Lacey Smith

Freedom Fridays: The Preamble (pt 3)

In Uncategorized on June 19, 2011 at 3:30 am

Yes, I know it is technically Sunday morning, and that I didn’t get a post out Friday or Saturday but I’m giving you one now. These aren’t posts I rush through writing and since I’m currently on vacation and didn’t get one written before I left… well, excuses stink but it’s what I’ve got.

Last week’s post focused on the first seven words of the Preamble of the U.S. Constitution. This week’s focuses on the next eight (we are humming right along… we might get through the Preamble by the time I’m 30… no, not really).

This next phrase, “in Order to form a more perfect Union” is the first purpose of the Constitution.

To understand what this means, why it was so important to be placed first and what importance it has today, we have to understand the history.

Between 1777 and 1787, the American colonies/states were relying on a unifying document called the Articles of Confederation. Although it’s actually a fairly good document, it gave Congress no real power over the states.

The states, adjusting to their newly gained freedom ended up more divided than confederate. There was infighting, increased debt and other financial concerns, and unequal representation in Congress, among other problems.

Essentially, the Articles of Confederation were about as enforceable as the treaties between Israel and Palestine.

In 1786, Shays’ rebellion spurred the need to alter the Articles of Confederation. The delegates who attended this convention went there to fix the Articles, not to write a new constitution. That’s the official line anyway.

Many of the delegates knew before they got to the Constitutional Convention that the Articles of Confederation were not going to be able to achieve what needed to happen. If any didn’t know, they soon found out.

And so they set out to create a more perfect union.

One of the biggest obstacles to the new constitution was convincing people that such a strong central government was necessary. Remember that these people had just escaped the tyranny of England’s monarchy. They weren’t anxious to be under the thumb of another strong central government.

However, the Articles of Confederation were inadequate. In today’s political world, they look like anarchy.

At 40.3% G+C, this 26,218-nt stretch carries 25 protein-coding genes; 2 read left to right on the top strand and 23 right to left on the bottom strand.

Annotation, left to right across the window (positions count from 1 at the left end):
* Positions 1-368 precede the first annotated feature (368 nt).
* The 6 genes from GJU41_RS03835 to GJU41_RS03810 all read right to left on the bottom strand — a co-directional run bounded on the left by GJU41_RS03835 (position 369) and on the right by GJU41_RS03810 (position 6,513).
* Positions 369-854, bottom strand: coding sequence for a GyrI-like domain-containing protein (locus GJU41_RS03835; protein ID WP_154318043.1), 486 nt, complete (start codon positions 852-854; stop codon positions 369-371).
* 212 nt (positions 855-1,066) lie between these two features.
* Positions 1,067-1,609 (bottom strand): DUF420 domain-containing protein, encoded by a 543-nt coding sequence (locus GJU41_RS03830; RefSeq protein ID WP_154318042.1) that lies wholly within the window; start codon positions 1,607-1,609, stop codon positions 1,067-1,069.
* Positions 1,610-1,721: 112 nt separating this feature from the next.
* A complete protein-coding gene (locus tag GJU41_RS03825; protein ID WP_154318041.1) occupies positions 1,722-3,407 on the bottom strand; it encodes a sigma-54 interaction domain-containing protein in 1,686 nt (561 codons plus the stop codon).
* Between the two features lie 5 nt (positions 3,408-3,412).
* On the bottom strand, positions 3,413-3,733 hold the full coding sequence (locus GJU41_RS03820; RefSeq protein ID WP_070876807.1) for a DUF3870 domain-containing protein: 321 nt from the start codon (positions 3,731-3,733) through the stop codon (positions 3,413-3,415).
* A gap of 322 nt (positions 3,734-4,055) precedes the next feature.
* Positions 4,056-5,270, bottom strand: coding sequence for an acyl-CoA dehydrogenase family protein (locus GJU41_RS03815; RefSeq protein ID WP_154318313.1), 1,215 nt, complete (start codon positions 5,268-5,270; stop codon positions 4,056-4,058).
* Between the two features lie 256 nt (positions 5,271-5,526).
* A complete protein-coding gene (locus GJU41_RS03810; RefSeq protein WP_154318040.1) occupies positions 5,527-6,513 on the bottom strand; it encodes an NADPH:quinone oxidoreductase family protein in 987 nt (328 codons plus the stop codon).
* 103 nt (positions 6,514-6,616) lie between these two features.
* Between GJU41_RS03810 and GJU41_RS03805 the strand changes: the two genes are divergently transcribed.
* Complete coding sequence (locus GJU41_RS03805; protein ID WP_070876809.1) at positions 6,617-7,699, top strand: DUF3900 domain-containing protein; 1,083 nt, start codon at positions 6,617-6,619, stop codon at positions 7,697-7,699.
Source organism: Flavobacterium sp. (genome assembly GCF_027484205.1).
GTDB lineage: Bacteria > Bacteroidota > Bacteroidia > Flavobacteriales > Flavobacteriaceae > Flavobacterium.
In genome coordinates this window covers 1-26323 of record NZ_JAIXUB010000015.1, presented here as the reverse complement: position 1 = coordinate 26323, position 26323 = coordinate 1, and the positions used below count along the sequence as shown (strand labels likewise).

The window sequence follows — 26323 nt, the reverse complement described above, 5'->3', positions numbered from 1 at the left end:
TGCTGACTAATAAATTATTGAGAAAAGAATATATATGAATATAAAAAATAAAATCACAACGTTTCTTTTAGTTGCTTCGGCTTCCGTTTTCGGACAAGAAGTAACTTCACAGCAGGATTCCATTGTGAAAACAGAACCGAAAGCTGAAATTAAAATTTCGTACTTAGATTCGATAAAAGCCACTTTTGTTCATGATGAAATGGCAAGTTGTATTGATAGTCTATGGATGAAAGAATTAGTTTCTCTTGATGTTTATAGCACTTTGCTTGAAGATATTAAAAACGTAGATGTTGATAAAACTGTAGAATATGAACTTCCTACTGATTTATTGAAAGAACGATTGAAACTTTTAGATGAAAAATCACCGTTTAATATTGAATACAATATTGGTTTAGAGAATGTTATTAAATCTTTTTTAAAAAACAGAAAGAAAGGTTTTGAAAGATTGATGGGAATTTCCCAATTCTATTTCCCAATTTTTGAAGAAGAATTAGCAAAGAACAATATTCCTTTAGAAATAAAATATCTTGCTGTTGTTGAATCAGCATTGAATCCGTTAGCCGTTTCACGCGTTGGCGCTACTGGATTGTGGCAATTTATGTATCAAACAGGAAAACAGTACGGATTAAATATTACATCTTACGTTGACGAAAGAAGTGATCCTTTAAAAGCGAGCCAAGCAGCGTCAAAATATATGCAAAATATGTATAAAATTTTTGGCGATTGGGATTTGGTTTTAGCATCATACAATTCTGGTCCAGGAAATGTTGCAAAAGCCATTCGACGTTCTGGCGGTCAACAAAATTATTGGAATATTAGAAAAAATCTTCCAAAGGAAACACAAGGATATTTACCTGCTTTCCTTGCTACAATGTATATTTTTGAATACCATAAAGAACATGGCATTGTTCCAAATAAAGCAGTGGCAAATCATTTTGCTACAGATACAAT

The Constitution was never designed to create the kind of central government we have today. In fact, what we have now is exactly what they were worried about then. It just took us longer to get there than they feared.

The stronger government laid out in the Constitution was designed to accomplish that primary purpose: to form a more perfect union.

The states had a union, but none of the other goals of the Constitution could be completed without having a union that was better and a central government that was stronger.

We would not have survived as a country without a stronger central government, but now that government has overstepped and become the thing it’s creators and detractors feared for.

There is so much to understand about these eight words that I can’t put them into a blog post. I would have to spend days to explain it all. Go do your own study. Then you can come back and read the Constitution with understanding.

Establishing a more perfect union was the next goal of their day. Ours is to defend then restore then maintain it.

We have to realize that the balance is very fine and that either a too weak or a too strong central government makes a less perfect union and diminishes our ability to fulfill the other goals.

That is the message of this phrase, rich with historical undertones. Knowing all the history gives us a clear view of what type of union was “more perfect” to our founders and we must decide if that is the kind of union we want or if we want to rewrite the Constitution.

Those are our only two option. For me, I think the Constitution does it’s job. It doesn’t have to be completely perfect to be more perfect than anything else.

It’s up to us if it stays that way.

“We the People of the United States, in Order to form a more perfect Union…”

  1. You’re exactly right! There is so much significance in every single word; it is hard to fly through the Preamble quickly.

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